“Please?” said Teddy.

“I do appreciate politeness,” said Reden.

More letters, all in perfectly legible Bulgarian Cyrillic.

Step Two: repeat your question. (<1 sec)

“What do you,” Teddy lowered the Tablet, “want? From me?”

“I’m so glad you asked,” said Reden. “I am Reden the Ever-Ramifying and you are scheduled to become my Warrior on Earth and bring about an era of order and rules and conscientiousness.” The branches rustled self-importantly. “The first step is your receipt of the Tablet of Gilgamesh, which will guide you on your way. Just ask it, ‘How do I take over the world?'”

“Uh,” said Teddy. “I don’t want to…Wait. I have questions.”

“Of course,” said Reden. “I did schedule some extra time for questions.”

“You’re the what? The god of conscientiousness? What does that mean?”

The branches turned dark green. “There are no words in any human language to describe my domain. I value organization, efficiency, and predictability.” Darker yet. “As do you, Teodora.”

Teddy waggled her head. It was true. “So you chose me because I’m the world’s most conscientious person?”

“No, but, you are the most contentious person who would be the easiest to convince to take on my mission,” said Reden. “I chose you based on many metrics, including how long it would take me to devise those metrics and determine their values.”

“Oh,” said Teddy. “Neat.”

The branches glowed chartreuse. “A pun. I like puns.” They shook themselves. “But we risk falling behind schedule. I shall contact you again at the time I predict you will need me, Warrior, in 22 days. In the mean time, ask the tablet whatever you need to know.”

“In order to conquer the world?”


“In three weeks?”

“Three weeks and a day and of course not,” said Reden. “That’s only Step One, which is killing the Warrior of Freedom. Just ask the Tablet.”

“Excuse me?”

“I really do have to go,” said Reden. “Ask the Tablet, ‘how do I kill the Warrior of Freedom?’ or just ‘How do I conquer the world?’ One is a prerequisite to the other.”

“Wait,” said Teddy.

“I know you can do it!”

She blinked and the tree was gone.

The Tablet in her hand was not.

Teddy stared at it for a long time. It was orange-brown and just as heavy as a slab of clay should be. It even had dusty cracks spreading from its edges as it dried.

What should she be doing? Teddy checked her phone, and found that her calendar was now blank. No, yesterday’s schedule was fine, but every event from now on had been swept away. The only thing after Divine Mantle was Ask the Tablet, scheduled for right now.

She had put a lot of work into her calendar. There were recurring events in there that interacted with each other and generated new variations depending on season, bus schedules, and Teddy’s predicted mood. The calendar was like part of her brain, the best part, and the god had wiped it all away.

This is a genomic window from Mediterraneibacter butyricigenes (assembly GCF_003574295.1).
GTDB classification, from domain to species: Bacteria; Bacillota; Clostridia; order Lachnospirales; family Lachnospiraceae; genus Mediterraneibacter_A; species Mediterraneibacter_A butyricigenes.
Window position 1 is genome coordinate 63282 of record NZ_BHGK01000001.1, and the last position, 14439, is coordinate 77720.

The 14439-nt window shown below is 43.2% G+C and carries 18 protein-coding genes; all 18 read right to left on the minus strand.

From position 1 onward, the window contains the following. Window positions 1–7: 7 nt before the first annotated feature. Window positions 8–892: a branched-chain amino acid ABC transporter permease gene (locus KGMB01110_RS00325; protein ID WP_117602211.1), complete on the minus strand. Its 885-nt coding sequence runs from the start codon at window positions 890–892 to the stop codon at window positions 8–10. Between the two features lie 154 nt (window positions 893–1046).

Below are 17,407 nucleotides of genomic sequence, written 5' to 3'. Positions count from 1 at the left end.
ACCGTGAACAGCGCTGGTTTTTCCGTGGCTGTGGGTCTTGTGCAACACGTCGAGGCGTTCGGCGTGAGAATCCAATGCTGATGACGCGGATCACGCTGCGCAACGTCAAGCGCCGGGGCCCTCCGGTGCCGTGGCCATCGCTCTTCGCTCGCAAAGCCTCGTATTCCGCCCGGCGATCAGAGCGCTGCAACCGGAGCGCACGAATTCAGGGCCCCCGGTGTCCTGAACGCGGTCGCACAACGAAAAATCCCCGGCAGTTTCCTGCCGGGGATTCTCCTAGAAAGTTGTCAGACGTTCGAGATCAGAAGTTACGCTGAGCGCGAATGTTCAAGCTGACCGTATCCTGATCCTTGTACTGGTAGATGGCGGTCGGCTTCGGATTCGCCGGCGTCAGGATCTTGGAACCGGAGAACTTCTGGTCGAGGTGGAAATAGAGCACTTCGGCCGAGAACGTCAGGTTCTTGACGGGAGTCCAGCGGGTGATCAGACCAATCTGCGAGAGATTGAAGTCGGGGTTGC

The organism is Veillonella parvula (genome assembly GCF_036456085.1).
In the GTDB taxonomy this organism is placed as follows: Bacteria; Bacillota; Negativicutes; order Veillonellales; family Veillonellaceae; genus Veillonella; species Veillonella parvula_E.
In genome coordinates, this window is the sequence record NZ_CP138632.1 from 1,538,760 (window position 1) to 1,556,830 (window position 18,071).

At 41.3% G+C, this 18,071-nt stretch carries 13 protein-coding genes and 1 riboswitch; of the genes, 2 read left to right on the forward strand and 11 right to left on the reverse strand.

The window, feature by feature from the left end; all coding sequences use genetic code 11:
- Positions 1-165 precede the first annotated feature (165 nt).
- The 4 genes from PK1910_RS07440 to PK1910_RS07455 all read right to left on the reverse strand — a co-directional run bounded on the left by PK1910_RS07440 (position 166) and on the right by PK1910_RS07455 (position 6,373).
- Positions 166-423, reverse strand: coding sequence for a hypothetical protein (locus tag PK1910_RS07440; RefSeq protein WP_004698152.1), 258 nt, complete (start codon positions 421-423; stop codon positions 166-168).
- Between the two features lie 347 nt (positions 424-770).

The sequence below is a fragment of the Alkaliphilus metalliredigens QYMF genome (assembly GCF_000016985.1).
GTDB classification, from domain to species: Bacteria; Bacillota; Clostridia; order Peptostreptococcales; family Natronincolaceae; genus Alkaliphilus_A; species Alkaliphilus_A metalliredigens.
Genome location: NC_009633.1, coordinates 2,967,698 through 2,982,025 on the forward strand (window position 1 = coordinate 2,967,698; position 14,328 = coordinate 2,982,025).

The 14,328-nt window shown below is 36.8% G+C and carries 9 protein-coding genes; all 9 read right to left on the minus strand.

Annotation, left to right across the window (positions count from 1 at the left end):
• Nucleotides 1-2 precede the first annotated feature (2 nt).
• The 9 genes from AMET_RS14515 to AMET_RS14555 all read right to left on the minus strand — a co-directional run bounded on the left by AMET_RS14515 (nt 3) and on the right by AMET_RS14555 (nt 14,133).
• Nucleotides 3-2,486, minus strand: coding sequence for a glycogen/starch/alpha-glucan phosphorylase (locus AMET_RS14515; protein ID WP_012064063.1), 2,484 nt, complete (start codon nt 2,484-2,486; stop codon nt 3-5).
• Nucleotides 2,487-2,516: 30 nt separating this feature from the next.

Teddy should have been angry, but all she could do was look at her blank future and set herself to filling it back up. Ask the Tablet, her calendar instructed.

“How do I take over the world?” she asked and the Tablet’s surface smoothed. Three sentences stamped themselves into the clay:

Step One: kill the Warrior of Freedom. (22 days +/- 12 hours)

Step two: form alliances with Habit, Introversion, and Agreeableness and/or Neuroticism. (7 weeks +/- 3 days)

Step three: Defeat Enemies (8.5 years +/- 5 weeks)

Teddy refreshed her calendar, and the new events appeared there. Each was split into sub-events, and those into sub-sub events and so-on. Every ramifying. The very next event was Ask the Tablet about Step One.

“And how do I kill the Warrior of Freedom?”

New words appeared, but Teddy was beginning to think, and didn’t bother reading it.

“How do I use the Tablet of Gilgamesh?”

Step One: ask the Tablet a question beginning with “How.” (2 secs +/- 1)

Step Two: follow step-by-step instructions. (1 sec – infinity)

Step Three: Enjoy success. (1 sec – infinity)

Teddy checked her calendar again. Now the Take Over the World events were gone, except for Ask the Tablet.

“So, for example, how do I find the earring I lost yesterday?”

Step One: turn ninety degrees clockwise. (<1 sec)

Step Two: bend down. (<1 sec)

Step Three: pick up your winter boots. (1 sec)

The earring was right behind them.

“Okay,” said Teddy, straightening. “How do I achieve financial security?”

The Tablet blanked and printed itself with a list of low-risk investments. (20 years +/- 2)

“How do I achieve financial security today?”

The tablet gave her instructions on how to rob a bank. (10.5 hours +/- 9)

“Okay,” said Teddy. “Now again, how do I kill the Warrior of Freedom?”

Step One: arm yourself. (20 days +/- 1)

Step Two: find the Warrior. (1 day)

Step three: use appropriate tactics (see Step One). (5 minutes +/- 1 hour)

“Uh huh,” said Teddy, “and why do I have to kill this stranger?”

The Tablet did nothing.

Teddy didn’t bother to ask it how to decide whether she ought to kill someone named the Warrior of Freedom. Presumably, that person was the chosen one of some other god. The god of Freedom? And agreeableness, neuroticism, and so on…?

“Tablet,” she said, “how do I know whether Reden and the other gods have my best interests in mind or the best interests of humans in general?”

The tablet showed her a new list.

Step one: find someone who will reliably answer “no,” to questions.” (<1 sec +/- 1 day)

“I see.” Teddy looked at the Tablet. “Thank you.”

Now what? “How do I protect humanity?” she might ask or “How do I overthrow the gods?” She could simply ask the Tablet “How do I know what I should do?” But she had a feeling she knew what the first step would be to all three plans.

“How do I make the Warrior of Freedom my ally?” asked Teddy, and refreshed her calendar. She couldn’t help but smile at what she saw there.

This one’s dedicated to @tex_maam and @EvilViergacht 


This entry was posted in Serialized Stories, Short Stories and tagged , , . Bookmark the permalink.